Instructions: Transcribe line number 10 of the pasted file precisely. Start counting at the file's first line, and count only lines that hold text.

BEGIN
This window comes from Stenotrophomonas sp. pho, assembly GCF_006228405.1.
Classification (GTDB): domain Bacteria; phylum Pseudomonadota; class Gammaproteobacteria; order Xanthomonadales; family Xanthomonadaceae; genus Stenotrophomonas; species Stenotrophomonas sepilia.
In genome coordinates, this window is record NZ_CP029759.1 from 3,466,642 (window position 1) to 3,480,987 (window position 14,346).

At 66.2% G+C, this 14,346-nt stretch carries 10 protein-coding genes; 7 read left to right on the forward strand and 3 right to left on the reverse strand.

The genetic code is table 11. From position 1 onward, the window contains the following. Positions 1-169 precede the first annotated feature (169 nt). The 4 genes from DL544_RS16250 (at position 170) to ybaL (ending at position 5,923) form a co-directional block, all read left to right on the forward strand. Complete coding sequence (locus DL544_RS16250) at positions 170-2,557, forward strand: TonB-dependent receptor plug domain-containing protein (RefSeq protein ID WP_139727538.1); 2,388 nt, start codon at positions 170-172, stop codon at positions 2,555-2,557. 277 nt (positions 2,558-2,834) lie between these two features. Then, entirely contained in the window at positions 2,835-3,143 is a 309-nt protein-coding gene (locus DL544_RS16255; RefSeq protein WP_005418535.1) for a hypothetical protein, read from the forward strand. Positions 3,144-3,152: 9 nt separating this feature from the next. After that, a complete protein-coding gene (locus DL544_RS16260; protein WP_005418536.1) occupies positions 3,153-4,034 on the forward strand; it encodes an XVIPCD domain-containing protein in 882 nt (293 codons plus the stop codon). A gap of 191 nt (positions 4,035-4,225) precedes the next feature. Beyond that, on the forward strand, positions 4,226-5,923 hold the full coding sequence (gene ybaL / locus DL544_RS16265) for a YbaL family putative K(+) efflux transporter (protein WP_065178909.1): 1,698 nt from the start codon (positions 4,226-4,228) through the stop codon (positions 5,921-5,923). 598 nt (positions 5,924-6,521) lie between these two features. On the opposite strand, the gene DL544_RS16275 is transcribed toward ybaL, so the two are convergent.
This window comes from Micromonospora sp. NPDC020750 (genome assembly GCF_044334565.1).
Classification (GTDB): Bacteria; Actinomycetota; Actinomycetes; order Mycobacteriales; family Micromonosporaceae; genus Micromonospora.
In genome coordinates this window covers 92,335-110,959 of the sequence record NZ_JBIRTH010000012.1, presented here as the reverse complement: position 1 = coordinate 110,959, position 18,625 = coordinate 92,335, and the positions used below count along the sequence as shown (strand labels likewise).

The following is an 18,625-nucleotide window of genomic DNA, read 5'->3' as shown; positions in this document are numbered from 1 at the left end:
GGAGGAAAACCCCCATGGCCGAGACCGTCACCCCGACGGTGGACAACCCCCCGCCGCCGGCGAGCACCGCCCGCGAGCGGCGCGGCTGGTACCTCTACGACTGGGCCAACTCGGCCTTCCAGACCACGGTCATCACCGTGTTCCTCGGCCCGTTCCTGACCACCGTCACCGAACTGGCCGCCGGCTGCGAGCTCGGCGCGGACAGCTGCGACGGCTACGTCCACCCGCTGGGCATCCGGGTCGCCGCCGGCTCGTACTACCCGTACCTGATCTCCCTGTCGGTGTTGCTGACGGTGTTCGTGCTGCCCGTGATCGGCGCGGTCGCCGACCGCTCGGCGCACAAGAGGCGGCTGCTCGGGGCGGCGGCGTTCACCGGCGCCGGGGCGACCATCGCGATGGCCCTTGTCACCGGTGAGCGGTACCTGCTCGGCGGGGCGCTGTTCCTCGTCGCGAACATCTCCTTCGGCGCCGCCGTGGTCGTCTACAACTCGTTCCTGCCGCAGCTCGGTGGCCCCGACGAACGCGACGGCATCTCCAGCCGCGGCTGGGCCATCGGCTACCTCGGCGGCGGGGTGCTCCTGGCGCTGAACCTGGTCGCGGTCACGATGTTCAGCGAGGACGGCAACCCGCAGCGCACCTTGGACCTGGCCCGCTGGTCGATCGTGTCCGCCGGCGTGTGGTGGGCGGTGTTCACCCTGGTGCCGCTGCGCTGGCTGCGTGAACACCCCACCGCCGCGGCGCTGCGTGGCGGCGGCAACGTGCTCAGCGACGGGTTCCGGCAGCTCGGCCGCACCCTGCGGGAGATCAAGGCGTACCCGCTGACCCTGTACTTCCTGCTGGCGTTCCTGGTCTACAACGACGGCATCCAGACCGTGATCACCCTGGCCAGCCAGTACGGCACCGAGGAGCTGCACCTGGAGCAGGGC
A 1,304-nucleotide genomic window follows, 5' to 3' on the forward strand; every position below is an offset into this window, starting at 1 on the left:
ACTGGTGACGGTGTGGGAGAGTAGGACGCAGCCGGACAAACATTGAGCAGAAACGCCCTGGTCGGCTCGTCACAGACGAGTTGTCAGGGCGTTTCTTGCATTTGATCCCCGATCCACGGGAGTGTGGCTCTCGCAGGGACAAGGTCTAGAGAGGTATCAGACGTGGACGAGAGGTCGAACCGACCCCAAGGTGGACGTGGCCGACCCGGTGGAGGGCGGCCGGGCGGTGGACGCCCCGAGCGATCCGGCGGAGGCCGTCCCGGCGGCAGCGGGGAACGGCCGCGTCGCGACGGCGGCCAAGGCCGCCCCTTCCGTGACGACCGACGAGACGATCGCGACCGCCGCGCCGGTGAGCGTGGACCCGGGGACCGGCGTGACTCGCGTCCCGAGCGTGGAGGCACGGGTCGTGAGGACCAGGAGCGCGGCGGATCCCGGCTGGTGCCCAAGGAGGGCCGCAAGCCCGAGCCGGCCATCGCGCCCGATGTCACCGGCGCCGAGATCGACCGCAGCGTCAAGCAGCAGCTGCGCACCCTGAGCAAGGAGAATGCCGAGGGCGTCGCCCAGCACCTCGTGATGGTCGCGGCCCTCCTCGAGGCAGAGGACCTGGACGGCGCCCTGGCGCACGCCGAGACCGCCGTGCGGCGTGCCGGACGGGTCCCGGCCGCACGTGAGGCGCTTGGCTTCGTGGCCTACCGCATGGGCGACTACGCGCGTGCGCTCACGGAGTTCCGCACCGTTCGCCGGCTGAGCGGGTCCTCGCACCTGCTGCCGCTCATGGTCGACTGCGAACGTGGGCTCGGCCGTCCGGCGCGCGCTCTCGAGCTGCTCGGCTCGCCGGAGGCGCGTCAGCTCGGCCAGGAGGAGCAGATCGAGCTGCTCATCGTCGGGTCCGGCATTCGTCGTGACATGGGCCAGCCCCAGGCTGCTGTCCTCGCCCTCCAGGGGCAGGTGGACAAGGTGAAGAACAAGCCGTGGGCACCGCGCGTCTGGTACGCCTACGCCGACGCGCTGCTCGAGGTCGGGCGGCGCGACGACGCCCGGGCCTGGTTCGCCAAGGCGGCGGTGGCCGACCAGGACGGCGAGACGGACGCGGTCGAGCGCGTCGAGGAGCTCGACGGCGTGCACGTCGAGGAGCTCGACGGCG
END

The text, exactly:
GGAGGAAAACCCCCATGGCCGAGACCGTCACCCCGACGGTGGACAACCCCCCGCCGCCGGCGAGCACCGCCCGCGAGCGGCGCGGCTGGTACCTCTACGACTGGGCCAACTCGGCCTTCCAGACCACGGTCATCACCGTGTTCCTCGGCCCGTTCCTGACCACCGTCACCGAACTGGCCGCCGGCTGCGAGCTCGGCGCGGACAGCTGCGACGGCTACGTCCACCCGCTGGGCATCCGGGTCGCCGCCGGCTCGTACTACCCGTACCTGATCTCCCTGTCGGTGTTGCTGACGGTGTTCGTGCTGCCCGTGATCGGCGCGGTCGCCGACCGCTCGGCGCACAAGAGGCGGCTGCTCGGGGCGGCGGCGTTCACCGGCGCCGGGGCGACCATCGCGATGGCCCTTGTCACCGGTGAGCGGTACCTGCTCGGCGGGGCGCTGTTCCTCGTCGCGAACATCTCCTTCGGCGCCGCCGTGGTCGTCTACAACTCGTTCCTGCCGCAGCTCGGTGGCCCCGACGAACGCGACGGCATCTCCAGCCGCGGCTGGGCCATCGGCTACCTCGGCGGCGGGGTGCTCCTGGCGCTGAACCTGGTCGCGGTCACGATGTTCAGCGAGGACGGCAACCCGCAGCGCACCTTGGACCTGGCCCGCTGGTCGATCGTGTCCGCCGGCGTGTGGTGGGCGGTGTTCACCCTGGTGCCGCTGCGCTGGCTGCGTGAACACCCCACCGCCGCGGCGCTGCGTGGCGGCGGCAACGTGCTCAGCGACGGGTTCCGGCAGCTCGGCCGCACCCTGCGGGAGATCAAGGCGTACCCGCTGACCCTGTACTTCCTGCTGGCGTTCCTGGTCTACAACGACGGCATCCAGACCGTGATCACCCTGGCCAGCCAGTACGGCACCGAGGAGCTGCACCTGGAGCAGGGC